The Eastern Shore’s position along the Atlantic flyway makes for spectacular bird-watching. To see regal tundra swans, head to Eastern Neck National Wildlife Refuge (1730 Eastern Neck Rd., Rock Hall; 410-639-7056), where thousands make their temporary winter home. In summer, look for ospreys, herons, blue-winged teals, and lots of songbirds. Blackwater National Wildlife Refuge (2145 Key Wallace Dr., Cambridge; 410-228-2677) has dozens of species of birds, including the largest population of bald eagles north of Florida. Kiptopeke State Park (3540 Kiptopeke Dr., Cape Charles, Va.; 757-331-2267), near the tip of the Delmarva Peninsula, is a mecca for raptors and those who watch them. Its annual “hawk watch” counts in excess of 70,000 birds.
Ride Your Bike
The fact that the Eastern Shore is as flat as a pancake makes for great bicycling. Gear up with the cycler’s guide published by Talbot County, which highlights a half dozen trails, such as the 38-mile Chesapeake Views Trail along waterfront roadways. The guide also lists places to rent bikes (find it at tourtalbot.org or contact the Talbot County Office of Tourism at 410-770-8000). In Virginia, the Northern Neck Heritage Trail Bicycling Route Network links historic sites, such as George Washington’s birthplace and Robert E. Lee’s Stratford Hall, with small towns along 88 miles of quiet roadway.
Learn About Bay Culture
Survey the Bay From Above
For a bird’s-eye view, book a hot-air-balloon trip with Delmarva Balloon Rides (301-814-3297). The hourlong excursions depart year-round from Kent Island and float over the back roads and farmlands of the Eastern Shore; $265 a person. For an even more dramatic Facebook photo, book a hang-gliding adventure with Highland Aerosports (410-634-2700), which offers introductory flights, from 2,000 feet to a mile high, out of Ridgely, Maryland. Flights start at $165. Across the state line, on a trip with Virginia Hang Gliding (757-709-0759), you’ll see Tangier Island, Chincoteague, and the uninhabited barrier islands along Virginia’s Eastern Shore. Flights from $189.
See Big Ships
For early mariners, the nearly 300-mile trip around the Delmarva Peninsula to reach Baltimore from Philadelphia or vice versa was a real pain in the britches. But a 14-mile trip through a waterway linking the Chesapeake Bay and Delaware River? Much better. Since its construction in 1824, the C&D Canal has been one of the world’s busiest waterways. A visit to Chesapeake City is the best way to see skyscraper-size tankers, cargo ships, and yachts go by. For a historical look at the engineering feat behind the canal, visit the C&D Canal Museum (815 Bethel Rd., Chesapeake City; 410-885-5622), in the original 18th-century pump house that once controlled water levels in the locks.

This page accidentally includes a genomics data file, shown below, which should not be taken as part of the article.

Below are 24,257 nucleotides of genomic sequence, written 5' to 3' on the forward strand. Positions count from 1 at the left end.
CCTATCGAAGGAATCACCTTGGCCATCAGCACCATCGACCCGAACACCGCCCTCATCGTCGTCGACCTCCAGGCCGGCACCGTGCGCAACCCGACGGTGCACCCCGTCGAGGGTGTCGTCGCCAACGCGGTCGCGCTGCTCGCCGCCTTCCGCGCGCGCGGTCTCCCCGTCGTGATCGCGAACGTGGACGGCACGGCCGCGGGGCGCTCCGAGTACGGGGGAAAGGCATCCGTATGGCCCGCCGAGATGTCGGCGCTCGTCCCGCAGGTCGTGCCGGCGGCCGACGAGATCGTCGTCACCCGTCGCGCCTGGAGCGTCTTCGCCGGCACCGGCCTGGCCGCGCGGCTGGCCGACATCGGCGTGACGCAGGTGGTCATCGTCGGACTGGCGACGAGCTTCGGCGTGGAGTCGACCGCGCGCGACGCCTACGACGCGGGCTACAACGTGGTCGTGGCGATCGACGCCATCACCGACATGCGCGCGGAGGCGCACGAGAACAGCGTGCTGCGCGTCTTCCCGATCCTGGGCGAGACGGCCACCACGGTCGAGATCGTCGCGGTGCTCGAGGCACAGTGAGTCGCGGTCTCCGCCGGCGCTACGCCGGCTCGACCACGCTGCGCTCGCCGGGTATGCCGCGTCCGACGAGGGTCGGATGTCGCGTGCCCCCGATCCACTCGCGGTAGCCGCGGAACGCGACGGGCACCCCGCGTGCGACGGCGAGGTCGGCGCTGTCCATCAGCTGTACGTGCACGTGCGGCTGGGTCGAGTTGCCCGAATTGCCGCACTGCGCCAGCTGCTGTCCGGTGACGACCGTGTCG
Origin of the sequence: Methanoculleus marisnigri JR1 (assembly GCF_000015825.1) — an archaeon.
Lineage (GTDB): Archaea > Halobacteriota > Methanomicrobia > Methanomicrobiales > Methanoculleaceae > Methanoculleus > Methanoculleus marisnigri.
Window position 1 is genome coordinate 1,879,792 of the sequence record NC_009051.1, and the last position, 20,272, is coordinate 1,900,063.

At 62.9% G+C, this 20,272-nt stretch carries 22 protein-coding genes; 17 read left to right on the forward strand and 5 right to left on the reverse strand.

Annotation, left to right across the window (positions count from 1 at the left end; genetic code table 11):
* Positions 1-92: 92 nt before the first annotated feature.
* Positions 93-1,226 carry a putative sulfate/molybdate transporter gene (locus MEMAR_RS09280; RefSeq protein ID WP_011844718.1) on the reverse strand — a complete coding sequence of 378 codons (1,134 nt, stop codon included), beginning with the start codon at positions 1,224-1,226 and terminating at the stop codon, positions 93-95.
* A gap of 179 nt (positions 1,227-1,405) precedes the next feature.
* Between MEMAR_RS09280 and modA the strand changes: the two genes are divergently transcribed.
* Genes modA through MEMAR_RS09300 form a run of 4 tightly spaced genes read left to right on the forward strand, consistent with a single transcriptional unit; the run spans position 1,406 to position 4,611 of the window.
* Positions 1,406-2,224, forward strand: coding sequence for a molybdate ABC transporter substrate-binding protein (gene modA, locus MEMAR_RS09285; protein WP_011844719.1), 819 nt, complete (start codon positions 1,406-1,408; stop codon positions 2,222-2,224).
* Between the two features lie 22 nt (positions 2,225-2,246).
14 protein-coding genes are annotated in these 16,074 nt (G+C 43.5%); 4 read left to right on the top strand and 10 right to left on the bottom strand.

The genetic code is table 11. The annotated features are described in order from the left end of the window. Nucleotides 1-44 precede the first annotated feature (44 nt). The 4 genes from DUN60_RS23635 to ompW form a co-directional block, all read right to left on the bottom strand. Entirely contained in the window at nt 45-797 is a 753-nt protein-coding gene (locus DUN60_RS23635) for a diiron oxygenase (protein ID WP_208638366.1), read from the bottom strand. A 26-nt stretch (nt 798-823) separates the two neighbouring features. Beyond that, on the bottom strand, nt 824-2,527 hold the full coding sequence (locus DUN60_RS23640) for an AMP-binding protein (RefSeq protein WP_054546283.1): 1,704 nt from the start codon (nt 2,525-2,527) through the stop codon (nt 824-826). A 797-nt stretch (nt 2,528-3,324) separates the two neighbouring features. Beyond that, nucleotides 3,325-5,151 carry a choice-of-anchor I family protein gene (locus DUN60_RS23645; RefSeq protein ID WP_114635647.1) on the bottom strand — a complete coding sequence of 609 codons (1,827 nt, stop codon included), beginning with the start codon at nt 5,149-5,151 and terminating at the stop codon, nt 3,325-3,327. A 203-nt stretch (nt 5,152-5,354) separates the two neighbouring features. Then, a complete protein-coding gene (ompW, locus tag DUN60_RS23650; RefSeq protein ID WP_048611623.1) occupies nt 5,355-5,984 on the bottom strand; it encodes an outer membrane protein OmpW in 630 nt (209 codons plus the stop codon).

Place Your Bid
Looking for an antique pie chest? Or maybe the steering wheel from a 1952 Dodge DeSoto? At Dixon’s Furniture Auction (2017 Dudley Corners Rd., Crumpton; 410-928-3006), a.k.a. the Crumpton Auction, you never know what you might find. The Wednesday auctions have been a destination for antiques and bargain hunters since Norman Dixon laid out some furniture in 1961 and started calling for bids. These days, Dixon’s is a whirlwind of action, as multiple auctions for furniture, small antiques, and jewelry take place at the same time. More than 200 items sell each hour, thousands by the end of the day. Great fun but not for the faint of heart.
Check Out Easton’s Art Scene
With a half dozen busy galleries and a respected fine-arts museum, little Easton regularly gets named one of the best small towns for art in America. Ground zero is the Academy Art Museum (106 South St., Easton; 410-822-2787), which features both regional and internationally known artists in its permanent and changing exhibitions. (The work of colorblind printmaker Peter Winslow Milton is on display through July 17.) Don’t miss the Maryland town’s 12th annual Plein Air Festival (July 9 through 17), a juried outdoor art competition.